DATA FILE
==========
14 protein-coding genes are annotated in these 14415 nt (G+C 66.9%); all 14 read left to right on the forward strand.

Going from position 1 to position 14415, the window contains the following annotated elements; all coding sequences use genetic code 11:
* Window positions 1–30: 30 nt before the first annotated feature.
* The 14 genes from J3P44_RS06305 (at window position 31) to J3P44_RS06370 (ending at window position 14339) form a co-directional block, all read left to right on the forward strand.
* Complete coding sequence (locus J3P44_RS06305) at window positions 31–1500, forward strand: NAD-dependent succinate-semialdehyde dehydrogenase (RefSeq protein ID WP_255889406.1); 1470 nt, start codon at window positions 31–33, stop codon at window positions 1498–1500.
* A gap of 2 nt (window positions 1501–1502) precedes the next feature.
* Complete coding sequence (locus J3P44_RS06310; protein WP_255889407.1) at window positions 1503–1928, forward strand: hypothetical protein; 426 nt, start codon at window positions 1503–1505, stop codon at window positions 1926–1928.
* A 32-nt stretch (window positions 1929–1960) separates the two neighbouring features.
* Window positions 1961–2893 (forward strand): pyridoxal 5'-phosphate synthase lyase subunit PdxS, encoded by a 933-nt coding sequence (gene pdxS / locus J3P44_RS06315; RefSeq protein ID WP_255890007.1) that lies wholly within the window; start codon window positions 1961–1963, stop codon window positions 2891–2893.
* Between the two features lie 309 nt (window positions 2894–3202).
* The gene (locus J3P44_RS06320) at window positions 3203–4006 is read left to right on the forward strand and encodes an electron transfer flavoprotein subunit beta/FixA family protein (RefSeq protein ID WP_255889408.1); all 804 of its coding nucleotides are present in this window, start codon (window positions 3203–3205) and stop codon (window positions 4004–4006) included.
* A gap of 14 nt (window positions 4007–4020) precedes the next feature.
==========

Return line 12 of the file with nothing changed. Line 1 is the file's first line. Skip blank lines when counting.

* A gap of 14 nt (window positions 4007–4020) precedes the next feature.